Tự Đức, fourth emperor of the Vietnamese Nguyễn Dynasty, ruled from 1847 to 1883. Tự Đức is sometimes referred to as the last true Vietnamese Emperor because he was the last to rule the country independently before French colonial interests overtook the government. Strangely, he is actually not buried at the tomb we visited. Instead, he was buried in a secret location somewhere else in Huế. The 200 laborers who worked on his actual tomb were beheaded after the work was completed to safeguard the secret location of the real tomb.

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The Tomb of Tự Đức
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Canal at the Tomb
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Tomb Gardens
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Parts of the Tomb Are in Disrepair
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Ceiling of One of the Buildings... Constellations??
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Tomb Art
Citadel of Huế

The Citadel of Huế is across the Perfume River from the main part of the modern city. The Citadel is the ruins of the ancient walled city of Huế.

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Huge Flagpole Outside the Citadel
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Citadel Corridors
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James in the Citadel
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Inside the Citadel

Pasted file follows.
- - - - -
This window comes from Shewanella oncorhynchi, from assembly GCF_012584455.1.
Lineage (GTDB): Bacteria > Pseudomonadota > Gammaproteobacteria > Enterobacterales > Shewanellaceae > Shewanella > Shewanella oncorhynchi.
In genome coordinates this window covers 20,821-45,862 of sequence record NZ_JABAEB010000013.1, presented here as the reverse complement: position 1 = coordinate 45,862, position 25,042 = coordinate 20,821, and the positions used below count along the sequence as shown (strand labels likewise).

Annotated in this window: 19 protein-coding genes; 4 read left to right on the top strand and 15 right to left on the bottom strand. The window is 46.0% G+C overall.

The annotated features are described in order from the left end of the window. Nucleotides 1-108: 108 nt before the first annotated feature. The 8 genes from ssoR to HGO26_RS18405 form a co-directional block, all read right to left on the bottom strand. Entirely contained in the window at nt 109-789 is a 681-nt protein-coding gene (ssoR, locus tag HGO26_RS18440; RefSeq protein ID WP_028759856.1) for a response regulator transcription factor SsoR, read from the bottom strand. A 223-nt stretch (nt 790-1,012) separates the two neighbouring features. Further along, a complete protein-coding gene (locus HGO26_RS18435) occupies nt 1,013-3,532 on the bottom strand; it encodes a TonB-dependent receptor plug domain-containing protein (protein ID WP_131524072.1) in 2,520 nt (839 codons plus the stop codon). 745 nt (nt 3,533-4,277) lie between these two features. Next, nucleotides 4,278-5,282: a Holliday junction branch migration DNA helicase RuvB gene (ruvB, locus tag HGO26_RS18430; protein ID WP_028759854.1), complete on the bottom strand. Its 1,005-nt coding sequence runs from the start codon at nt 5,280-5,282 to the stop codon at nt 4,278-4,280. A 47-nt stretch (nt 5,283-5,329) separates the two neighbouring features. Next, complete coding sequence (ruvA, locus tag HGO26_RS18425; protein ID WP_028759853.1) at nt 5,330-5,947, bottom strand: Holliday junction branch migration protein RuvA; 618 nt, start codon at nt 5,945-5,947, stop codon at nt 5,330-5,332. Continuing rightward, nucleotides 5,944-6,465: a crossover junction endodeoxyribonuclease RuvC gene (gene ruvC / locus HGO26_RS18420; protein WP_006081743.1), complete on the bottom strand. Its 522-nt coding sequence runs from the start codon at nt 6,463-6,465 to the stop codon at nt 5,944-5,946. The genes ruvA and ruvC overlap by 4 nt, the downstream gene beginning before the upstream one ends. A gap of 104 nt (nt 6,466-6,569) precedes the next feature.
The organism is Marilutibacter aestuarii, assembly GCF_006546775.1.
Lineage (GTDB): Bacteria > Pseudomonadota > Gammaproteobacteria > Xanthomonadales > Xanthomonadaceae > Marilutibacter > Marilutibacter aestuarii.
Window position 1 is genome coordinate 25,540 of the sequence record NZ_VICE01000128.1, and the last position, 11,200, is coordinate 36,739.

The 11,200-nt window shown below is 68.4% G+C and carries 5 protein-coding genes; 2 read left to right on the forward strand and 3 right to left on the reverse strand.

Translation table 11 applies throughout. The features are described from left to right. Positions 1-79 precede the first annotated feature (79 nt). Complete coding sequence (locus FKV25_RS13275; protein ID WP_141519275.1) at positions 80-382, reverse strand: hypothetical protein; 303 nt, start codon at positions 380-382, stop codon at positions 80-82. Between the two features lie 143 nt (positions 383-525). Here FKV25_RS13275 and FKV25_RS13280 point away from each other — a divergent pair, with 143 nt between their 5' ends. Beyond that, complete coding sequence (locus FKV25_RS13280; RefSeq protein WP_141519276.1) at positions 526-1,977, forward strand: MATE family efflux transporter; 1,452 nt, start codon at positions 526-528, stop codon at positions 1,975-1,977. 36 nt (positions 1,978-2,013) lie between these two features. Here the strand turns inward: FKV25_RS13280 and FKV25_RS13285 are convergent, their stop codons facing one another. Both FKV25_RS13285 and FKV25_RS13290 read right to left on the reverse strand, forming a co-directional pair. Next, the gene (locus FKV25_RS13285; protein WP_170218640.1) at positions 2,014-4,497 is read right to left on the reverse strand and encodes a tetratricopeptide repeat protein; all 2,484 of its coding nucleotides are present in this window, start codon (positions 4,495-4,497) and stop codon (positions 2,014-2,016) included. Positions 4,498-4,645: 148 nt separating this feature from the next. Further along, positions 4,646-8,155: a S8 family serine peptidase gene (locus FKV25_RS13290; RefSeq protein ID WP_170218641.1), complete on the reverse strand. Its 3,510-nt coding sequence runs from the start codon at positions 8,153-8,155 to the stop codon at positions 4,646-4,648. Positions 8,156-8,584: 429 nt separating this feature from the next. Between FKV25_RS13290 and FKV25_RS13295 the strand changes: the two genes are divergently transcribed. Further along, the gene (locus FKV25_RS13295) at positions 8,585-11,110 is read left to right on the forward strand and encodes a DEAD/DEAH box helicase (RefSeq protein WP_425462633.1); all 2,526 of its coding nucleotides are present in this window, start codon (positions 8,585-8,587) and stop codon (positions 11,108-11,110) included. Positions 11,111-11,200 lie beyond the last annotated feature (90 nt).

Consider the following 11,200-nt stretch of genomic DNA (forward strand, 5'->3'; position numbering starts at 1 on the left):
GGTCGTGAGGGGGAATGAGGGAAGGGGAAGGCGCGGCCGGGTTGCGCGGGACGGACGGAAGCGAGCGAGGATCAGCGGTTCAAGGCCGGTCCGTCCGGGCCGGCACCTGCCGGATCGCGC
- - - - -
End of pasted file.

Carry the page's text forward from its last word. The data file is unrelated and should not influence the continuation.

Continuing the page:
Thiên Mụ Pagoda

The Thiên Mụ Pagoda is the tallest pagoda in all of Vietnam, and is regarded as the unofficial symbol of the city of Huế. The name Thiên Mụ means “Celestial Lady”. The car of famous Buhhist monk Thích Quảng Đức is on display at the pagoda. Thích Quảng Đức became known internationally in 1963 for self-immolating himself in Saigon to protest the Vietnamese government’s oppression of Buddhists.

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Thiên Mụ Pagoda
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Banks of the Perfume River
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The Car Thích Quảng Đức Drove to Saigon Before Self-Immolating in Protest of the Government's Oppression of Buddhists
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Sunset Over the Perfume River
Lăng Cô Beach & Drive to Hội An

We opted to hire a private car for our trip to Hội An so we could be a bit more comfortable than the train and also visit Lăng Cô beach and the mountain pass. Lăng Cô beach was a beautiful stopover.

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Approaching Lăng Cô Beach
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Deserted Lăng Cô Beach
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Looking Back at Lăng Cô
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Lăng Cô Panorama
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We Stopped and Took Pictures at a Railroad Crossing While the Train Passed By
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Bunkers at the Top of the Mountain Pass, Left Over from the Vietnam War

2 thoughts on “Huế

  1. Mom

    nice post on Hue. It is always good to read a new post, I know you are safe and doing well. The country looks beautiful. Well the feet don’t look too good. Keep exploring.

  2. Anne Watt Massey

    That foot poking through the seats was more disturbing than the picture of the chicken feet! I just love the beautiful beaches that y’all keep encountering.